Those who wait. Nigel Gostelow had Plymouth ‘Cudas on the brain since the late Seventies, but it took until the beginning of this decode For him to get one on the drive. We hope it was worth waiting for… Words: Nigel Boothman. Photography: Dave McBride.
If you’re going to turn up late for a party, at least make a grand entrance. Mopar’s 1970 E-body wasn’t on sale until the muscle car era was almost past its peak, but its entry was spectacular. It looked superb and anyone who picked the serious engine options would soon be drunk on power.
Since its launch in 1964, the Barracuda was Chrysler’s Mustang. But it was never properly separated from the economy-focused Valiant and failed to create the kind of aura that surrounded the Mustang. Chrysler finally answered Ford’s megaselling model in 1970 with the E-body, better known as the Plymouth Barracuda and Dodge Challenger, which undoubtedly matched the Mustangs in looks, driver appeal and street cred.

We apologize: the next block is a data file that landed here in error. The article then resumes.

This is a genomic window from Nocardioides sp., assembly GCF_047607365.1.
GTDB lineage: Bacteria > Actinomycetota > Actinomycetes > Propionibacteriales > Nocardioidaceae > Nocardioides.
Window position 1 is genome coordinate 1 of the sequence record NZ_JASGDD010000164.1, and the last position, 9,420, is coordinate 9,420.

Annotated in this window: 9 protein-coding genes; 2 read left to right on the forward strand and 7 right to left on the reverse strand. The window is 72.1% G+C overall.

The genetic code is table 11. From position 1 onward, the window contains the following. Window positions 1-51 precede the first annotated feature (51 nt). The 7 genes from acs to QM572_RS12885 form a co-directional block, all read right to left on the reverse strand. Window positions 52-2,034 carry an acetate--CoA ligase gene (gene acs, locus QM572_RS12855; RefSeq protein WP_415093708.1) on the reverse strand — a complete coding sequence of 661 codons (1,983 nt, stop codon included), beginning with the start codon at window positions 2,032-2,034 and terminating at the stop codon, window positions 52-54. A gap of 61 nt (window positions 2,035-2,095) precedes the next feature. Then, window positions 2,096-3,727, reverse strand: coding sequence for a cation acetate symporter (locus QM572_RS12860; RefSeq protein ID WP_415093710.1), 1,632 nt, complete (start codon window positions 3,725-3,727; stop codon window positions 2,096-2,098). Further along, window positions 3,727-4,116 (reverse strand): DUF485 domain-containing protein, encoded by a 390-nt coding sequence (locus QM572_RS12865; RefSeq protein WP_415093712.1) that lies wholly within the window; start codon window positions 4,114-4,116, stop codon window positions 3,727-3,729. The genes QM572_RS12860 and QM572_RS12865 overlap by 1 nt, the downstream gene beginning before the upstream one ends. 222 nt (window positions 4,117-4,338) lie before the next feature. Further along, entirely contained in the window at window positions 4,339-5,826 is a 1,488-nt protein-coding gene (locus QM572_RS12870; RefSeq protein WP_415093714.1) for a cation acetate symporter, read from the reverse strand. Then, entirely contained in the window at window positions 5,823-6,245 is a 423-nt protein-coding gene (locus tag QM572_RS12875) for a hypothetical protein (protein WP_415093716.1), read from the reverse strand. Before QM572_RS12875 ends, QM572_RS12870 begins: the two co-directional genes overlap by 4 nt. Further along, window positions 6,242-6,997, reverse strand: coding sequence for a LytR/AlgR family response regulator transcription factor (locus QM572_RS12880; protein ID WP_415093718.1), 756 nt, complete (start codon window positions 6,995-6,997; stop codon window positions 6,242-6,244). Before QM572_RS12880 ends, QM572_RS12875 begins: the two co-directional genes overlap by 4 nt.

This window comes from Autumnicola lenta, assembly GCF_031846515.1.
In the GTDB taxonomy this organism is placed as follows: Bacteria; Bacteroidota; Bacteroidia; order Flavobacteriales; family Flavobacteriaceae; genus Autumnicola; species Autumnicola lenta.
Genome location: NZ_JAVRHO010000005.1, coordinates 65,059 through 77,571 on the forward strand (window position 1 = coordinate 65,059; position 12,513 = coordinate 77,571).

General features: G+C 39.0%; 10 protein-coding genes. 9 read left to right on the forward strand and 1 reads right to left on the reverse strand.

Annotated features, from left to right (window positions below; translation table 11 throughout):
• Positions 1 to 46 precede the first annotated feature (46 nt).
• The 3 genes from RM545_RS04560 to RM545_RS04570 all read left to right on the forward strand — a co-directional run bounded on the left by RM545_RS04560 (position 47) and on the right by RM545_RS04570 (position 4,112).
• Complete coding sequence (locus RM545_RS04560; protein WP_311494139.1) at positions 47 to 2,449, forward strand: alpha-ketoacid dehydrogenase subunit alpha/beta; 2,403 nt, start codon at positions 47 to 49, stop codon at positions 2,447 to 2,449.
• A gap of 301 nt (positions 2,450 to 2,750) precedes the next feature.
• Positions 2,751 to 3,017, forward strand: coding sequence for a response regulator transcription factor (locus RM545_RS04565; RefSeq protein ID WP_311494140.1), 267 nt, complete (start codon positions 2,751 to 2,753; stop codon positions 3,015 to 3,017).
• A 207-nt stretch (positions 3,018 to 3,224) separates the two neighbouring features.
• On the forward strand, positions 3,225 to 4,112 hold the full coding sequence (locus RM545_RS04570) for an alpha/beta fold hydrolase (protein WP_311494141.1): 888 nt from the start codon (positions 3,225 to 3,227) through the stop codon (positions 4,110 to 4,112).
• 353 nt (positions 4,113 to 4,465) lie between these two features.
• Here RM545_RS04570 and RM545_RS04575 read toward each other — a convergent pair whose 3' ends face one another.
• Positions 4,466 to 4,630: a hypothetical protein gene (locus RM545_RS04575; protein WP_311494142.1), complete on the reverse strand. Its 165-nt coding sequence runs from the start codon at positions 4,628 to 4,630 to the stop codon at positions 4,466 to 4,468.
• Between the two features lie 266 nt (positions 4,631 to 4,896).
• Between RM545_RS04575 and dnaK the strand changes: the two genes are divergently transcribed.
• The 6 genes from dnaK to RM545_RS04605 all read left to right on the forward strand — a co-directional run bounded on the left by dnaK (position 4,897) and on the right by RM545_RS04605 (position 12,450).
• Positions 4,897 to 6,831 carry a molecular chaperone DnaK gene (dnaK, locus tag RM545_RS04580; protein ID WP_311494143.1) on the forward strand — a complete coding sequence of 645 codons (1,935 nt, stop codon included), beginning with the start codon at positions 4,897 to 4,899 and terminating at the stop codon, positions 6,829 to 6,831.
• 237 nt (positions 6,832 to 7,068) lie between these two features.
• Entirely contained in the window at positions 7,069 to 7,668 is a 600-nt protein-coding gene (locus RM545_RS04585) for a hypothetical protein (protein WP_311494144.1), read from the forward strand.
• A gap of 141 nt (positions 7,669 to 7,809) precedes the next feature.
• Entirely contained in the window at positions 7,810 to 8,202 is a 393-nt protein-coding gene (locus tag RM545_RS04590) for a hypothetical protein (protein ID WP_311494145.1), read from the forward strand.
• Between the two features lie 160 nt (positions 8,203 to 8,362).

The Plymouth offered three levels of trim and mechanical specification, covering the whole Pony Car market from a ‘secretary six’ to the barely legal Street Hemi. Down at the bottom was the base Barracuda, offering just 225cu in of straight-six motor and minimal luxury for $2764, a price $43 more than a notchback Mustang and $7 less than a fastback. That kind of price parity continued up the range as Plymouth offered the more sumptuous Gran Coupe at just $8 more than the Mustang Grande… even the names were similar. But the one we’re concerned with today, the one that still gets arms twitching at muscle car auctions, was the ’Cuda.